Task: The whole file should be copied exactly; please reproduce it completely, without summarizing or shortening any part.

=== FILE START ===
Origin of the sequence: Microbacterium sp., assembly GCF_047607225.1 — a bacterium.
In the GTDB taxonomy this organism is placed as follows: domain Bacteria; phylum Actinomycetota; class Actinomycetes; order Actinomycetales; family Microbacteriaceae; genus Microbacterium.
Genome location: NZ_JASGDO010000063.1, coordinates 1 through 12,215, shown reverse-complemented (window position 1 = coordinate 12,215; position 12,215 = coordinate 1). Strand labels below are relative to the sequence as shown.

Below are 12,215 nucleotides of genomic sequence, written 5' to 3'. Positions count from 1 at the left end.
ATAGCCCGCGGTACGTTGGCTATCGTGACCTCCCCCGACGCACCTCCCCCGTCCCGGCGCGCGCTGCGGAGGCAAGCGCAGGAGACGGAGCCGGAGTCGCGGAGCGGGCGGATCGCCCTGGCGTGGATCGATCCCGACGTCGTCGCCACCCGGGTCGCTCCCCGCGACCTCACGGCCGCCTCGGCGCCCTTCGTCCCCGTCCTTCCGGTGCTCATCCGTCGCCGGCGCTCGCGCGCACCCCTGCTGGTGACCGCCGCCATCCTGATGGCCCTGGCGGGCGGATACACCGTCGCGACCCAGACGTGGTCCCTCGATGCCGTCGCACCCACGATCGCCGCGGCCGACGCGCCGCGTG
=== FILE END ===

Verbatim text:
Origin of the sequence: Microbacterium sp., assembly GCF_047607225.1 — a bacterium.
In the GTDB taxonomy this organism is placed as follows: domain Bacteria; phylum Actinomycetota; class Actinomycetes; order Actinomycetales; family Microbacteriaceae; genus Microbacterium.
Genome location: NZ_JASGDO010000063.1, coordinates 1 through 12,215, shown reverse-complemented (window position 1 = coordinate 12,215; position 12,215 = coordinate 1). Strand labels below are relative to the sequence as shown.

Below are 12,215 nucleotides of genomic sequence, written 5' to 3'. Positions count from 1 at the left end.
ATAGCCCGCGGTACGTTGGCTATCGTGACCTCCCCCGACGCACCTCCCCCGTCCCGGCGCGCGCTGCGGAGGCAAGCGCAGGAGACGGAGCCGGAGTCGCGGAGCGGGCGGATCGCCCTGGCGTGGATCGATCCCGACGTCGTCGCCACCCGGGTCGCTCCCCGCGACCTCACGGCCGCCTCGGCGCCCTTCGTCCCCGTCCTTCCGGTGCTCATCCGTCGCCGGCGCTCGCGCGCACCCCTGCTGGTGACCGCCGCCATCCTGATGGCCCTGGCGGGCGGATACACCGTCGCGACCCAGACGTGGTCCCTCGATGCCGTCGCACCCACGATCGCCGCGGCCGACGCGCCGCGTG